The good, the bad and the pain of Dan Martin’s Tour
‘Everybody has a bad day at the Tour. It just depends on whose bad day is the least bad’
Ireland’s Dan Martin of UAE Team Emirates finishing second on Stage 17 of the Tour between Bagneres-de-Luchon and Col de Portet on July 25th. Photograph: Jean Catuffe/Getty Images
He’s been caught in the crosswinds and muddied on the cobbles. He’s punctured and crashed, and was heard screaming in the shower of his team bus.
He won one stage and just lost another, and was last seen on the 200km from Lourdes into Laruns over seven categorised climbs in the Pyrenees, finishing with all the riders who will stand on or be close to the winner’s podium.
After nearly three weeks he’s got two more days in the saddle, and he must be one of the hardiest men in Irish sport.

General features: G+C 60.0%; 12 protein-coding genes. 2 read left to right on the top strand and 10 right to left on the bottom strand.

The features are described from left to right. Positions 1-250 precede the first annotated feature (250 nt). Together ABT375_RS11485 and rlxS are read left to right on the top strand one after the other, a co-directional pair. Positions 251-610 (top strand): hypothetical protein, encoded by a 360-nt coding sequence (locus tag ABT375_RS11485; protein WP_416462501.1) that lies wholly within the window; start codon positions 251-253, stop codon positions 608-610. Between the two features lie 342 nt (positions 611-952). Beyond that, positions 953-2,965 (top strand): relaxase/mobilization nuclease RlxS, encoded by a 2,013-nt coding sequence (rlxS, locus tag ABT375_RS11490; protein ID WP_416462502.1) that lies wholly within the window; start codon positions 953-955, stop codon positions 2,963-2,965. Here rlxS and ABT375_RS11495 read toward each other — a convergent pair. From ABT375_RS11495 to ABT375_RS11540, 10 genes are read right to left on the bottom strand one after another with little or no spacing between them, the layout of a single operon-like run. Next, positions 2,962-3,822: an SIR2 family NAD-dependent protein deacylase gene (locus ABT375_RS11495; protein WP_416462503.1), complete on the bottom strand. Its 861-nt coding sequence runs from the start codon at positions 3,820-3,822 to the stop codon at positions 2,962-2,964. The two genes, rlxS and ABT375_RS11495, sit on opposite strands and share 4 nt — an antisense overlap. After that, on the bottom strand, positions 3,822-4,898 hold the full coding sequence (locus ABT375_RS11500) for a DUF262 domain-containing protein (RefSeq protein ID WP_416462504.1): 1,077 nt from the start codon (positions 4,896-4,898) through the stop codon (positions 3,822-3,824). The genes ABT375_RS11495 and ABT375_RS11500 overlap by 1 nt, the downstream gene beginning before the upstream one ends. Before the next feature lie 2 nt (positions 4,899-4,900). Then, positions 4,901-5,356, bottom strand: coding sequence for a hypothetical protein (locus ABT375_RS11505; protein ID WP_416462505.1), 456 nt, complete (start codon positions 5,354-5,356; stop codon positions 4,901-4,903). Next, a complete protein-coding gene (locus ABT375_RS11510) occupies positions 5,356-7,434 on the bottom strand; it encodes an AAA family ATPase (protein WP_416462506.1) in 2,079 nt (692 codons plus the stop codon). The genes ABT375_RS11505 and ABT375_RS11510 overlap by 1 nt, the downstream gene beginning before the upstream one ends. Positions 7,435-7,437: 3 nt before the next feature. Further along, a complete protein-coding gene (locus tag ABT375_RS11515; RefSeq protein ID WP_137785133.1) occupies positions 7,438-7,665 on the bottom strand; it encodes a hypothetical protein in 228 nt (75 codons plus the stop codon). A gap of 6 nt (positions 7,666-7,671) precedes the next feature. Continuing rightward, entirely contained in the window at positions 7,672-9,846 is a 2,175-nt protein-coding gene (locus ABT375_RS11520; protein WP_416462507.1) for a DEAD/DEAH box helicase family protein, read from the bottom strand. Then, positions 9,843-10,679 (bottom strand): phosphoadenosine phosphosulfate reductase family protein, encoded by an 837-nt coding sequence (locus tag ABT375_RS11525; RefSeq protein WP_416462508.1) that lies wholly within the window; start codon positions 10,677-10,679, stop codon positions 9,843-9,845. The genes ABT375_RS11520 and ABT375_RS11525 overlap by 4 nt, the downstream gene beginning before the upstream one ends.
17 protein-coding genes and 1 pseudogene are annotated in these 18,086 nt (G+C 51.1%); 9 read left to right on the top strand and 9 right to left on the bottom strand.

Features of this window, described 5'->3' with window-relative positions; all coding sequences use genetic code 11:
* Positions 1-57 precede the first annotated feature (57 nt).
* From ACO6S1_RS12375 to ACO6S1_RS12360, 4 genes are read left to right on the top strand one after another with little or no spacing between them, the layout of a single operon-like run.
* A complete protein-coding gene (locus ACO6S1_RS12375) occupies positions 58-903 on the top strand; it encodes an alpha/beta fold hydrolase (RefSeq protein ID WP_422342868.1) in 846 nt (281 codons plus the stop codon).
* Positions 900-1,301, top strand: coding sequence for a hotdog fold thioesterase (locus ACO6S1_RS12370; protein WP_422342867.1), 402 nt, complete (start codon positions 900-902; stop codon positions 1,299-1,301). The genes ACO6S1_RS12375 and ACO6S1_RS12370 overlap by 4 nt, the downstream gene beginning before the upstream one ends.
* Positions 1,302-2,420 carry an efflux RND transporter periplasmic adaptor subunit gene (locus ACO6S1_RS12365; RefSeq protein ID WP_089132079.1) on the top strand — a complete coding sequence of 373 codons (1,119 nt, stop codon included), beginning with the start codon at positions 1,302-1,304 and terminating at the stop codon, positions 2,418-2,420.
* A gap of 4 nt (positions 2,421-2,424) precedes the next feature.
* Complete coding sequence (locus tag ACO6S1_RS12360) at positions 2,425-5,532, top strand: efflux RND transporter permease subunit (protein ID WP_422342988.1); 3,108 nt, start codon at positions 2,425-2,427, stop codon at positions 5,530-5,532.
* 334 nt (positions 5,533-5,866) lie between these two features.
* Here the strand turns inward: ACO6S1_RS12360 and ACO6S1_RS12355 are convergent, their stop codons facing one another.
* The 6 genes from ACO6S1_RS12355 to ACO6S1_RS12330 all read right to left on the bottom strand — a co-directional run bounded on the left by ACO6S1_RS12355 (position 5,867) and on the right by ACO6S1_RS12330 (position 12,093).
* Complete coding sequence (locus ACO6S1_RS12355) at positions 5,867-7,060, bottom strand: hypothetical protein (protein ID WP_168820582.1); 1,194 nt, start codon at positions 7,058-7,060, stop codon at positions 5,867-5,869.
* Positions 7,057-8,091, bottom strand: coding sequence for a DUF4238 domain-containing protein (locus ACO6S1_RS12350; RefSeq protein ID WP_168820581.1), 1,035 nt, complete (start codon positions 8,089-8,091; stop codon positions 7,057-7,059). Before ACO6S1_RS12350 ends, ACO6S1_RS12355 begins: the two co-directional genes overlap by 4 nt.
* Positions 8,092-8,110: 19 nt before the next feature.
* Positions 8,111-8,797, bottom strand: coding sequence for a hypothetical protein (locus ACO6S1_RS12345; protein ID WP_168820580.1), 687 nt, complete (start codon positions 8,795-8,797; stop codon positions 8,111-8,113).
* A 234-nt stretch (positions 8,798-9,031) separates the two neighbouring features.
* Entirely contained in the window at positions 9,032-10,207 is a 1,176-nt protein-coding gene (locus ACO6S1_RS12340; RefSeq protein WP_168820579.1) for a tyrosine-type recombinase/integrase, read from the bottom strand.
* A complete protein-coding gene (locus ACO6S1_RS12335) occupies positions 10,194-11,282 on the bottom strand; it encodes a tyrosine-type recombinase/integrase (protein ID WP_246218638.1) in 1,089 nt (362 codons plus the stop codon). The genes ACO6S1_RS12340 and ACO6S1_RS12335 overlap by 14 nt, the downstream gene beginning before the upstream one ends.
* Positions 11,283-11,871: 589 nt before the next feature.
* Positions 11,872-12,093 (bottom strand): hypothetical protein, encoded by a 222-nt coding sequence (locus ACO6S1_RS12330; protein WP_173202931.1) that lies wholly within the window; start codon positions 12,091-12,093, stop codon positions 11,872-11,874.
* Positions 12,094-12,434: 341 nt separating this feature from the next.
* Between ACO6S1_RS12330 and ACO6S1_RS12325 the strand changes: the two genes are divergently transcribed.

I met Dan Martin a few weeks before this year’s Tour de France, and he told me how much he was looking forward to it. Compared to the first time he rode the Tour, and hated every second of it. Or at least every stage – flat, mountainous, whatever they put in between.
“That first ride in 2012 was such a shock,” he said. “Just the intensity, the scrutiny that follows you around every moment of the day, I hated every second. I came back in 2013, mentally prepared for how difficult it is, and that’s when I fell in love with it. It was incredible. It’s insane, madness really, 5,000 vehicles driving around France together for three weeks, all for a group of bike riders.
“Then in 2014 I watched it from home after breaking my collarbone in the Giro, and all I wanted was to be there. I couldn’t even watch some of it because I missed it so much.
“It’s a rollercoaster, but an absolute buzz. And it all comes from something that begins as a hobby for so many people. I’m just fortunate enough to call it my job, and manage to make some people happy what is essentially a selfish act of trying to win races.”
Then I asked him about the act of trying to win this year’s race: “Everybody has a bad day at the Tour,” he said. “It just depends on whose bad day is the least bad.”